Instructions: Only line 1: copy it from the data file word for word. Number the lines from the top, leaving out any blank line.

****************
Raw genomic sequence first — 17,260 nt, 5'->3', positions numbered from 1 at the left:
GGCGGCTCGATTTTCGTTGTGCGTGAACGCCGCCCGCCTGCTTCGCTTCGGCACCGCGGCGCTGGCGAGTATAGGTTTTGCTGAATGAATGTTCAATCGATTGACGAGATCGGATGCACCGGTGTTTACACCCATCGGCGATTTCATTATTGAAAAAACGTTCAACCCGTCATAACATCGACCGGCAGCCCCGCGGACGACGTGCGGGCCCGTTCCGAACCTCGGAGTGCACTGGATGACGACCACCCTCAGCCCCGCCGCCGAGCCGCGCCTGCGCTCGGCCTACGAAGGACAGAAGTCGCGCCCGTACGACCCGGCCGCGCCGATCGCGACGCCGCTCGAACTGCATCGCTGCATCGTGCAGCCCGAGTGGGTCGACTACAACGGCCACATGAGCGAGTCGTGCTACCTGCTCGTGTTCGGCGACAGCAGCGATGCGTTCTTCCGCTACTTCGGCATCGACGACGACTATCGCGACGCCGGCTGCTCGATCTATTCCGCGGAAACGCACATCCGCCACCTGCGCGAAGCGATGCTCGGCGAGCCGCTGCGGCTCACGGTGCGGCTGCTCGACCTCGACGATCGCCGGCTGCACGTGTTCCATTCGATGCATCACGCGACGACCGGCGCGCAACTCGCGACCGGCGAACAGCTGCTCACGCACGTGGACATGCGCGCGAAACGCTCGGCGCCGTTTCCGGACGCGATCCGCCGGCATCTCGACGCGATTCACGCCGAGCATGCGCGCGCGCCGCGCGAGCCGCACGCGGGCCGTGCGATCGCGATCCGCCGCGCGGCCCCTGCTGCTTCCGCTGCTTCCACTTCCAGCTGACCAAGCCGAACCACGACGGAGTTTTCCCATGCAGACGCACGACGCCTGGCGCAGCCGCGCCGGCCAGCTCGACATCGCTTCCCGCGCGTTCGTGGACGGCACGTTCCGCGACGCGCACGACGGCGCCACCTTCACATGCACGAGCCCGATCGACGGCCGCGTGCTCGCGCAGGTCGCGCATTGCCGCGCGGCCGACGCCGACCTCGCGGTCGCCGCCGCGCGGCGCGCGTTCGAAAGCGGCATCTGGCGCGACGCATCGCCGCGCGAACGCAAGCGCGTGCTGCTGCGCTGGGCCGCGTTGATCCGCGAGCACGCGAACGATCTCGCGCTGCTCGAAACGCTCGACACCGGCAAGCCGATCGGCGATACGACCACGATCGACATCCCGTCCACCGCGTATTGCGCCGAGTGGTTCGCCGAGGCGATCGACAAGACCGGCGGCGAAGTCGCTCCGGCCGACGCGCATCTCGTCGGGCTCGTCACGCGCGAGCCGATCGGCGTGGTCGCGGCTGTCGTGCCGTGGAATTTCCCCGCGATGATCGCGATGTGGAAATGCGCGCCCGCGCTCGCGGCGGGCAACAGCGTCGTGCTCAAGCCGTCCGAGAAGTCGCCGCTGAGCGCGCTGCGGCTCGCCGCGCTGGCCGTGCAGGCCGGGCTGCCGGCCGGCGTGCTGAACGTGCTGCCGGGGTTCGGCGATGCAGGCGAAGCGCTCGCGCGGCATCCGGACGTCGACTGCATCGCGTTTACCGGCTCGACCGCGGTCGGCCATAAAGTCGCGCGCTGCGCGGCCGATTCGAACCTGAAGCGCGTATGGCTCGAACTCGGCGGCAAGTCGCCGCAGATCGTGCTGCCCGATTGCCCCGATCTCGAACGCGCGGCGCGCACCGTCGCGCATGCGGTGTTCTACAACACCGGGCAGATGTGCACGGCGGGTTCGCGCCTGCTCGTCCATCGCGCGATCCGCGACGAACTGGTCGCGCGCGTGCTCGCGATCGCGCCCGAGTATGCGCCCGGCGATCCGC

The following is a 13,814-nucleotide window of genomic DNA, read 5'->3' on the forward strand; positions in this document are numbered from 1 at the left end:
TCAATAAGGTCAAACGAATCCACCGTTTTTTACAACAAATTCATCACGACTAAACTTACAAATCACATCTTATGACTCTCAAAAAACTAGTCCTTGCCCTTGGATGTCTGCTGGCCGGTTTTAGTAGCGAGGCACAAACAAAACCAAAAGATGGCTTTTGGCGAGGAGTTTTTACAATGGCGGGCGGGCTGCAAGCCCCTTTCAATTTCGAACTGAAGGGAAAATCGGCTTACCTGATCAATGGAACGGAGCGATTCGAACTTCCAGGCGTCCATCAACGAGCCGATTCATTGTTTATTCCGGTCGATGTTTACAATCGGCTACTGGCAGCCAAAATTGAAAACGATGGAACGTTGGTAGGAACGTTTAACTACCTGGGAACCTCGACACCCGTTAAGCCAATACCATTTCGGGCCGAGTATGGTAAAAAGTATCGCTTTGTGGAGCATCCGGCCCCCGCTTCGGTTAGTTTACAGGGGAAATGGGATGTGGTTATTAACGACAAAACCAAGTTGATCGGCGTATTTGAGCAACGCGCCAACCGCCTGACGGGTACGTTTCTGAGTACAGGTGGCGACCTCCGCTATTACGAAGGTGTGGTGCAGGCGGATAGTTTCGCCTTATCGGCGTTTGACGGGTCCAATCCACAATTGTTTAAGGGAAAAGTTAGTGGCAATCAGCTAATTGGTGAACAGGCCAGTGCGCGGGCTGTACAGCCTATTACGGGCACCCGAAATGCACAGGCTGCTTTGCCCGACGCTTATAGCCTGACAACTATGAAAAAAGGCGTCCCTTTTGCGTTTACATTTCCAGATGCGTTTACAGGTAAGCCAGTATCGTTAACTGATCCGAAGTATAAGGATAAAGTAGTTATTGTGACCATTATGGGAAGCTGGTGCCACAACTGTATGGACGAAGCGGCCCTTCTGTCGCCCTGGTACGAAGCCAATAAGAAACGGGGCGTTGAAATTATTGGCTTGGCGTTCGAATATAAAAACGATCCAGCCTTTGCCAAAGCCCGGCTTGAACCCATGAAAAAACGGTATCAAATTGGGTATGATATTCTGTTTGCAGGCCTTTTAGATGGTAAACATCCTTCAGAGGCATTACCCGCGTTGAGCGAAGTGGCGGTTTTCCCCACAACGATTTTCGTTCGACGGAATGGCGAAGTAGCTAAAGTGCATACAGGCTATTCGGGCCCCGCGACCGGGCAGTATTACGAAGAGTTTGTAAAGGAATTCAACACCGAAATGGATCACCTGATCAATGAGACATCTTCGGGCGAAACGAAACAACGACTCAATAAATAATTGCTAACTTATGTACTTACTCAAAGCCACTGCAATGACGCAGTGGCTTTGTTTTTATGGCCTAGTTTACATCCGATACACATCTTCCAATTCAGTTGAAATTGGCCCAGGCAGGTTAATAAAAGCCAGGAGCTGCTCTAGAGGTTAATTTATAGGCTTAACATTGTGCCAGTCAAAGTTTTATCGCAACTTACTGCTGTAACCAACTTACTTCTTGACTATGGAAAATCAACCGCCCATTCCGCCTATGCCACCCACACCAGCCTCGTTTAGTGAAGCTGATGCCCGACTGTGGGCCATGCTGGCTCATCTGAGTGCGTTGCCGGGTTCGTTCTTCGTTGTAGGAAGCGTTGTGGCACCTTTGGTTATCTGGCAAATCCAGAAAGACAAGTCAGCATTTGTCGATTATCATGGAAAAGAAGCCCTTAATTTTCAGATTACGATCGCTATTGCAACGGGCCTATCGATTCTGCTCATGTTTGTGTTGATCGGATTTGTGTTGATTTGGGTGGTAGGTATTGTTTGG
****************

Raw genomic sequence first — 17,260 nt, 5'->3', positions numbered from 1 at the left: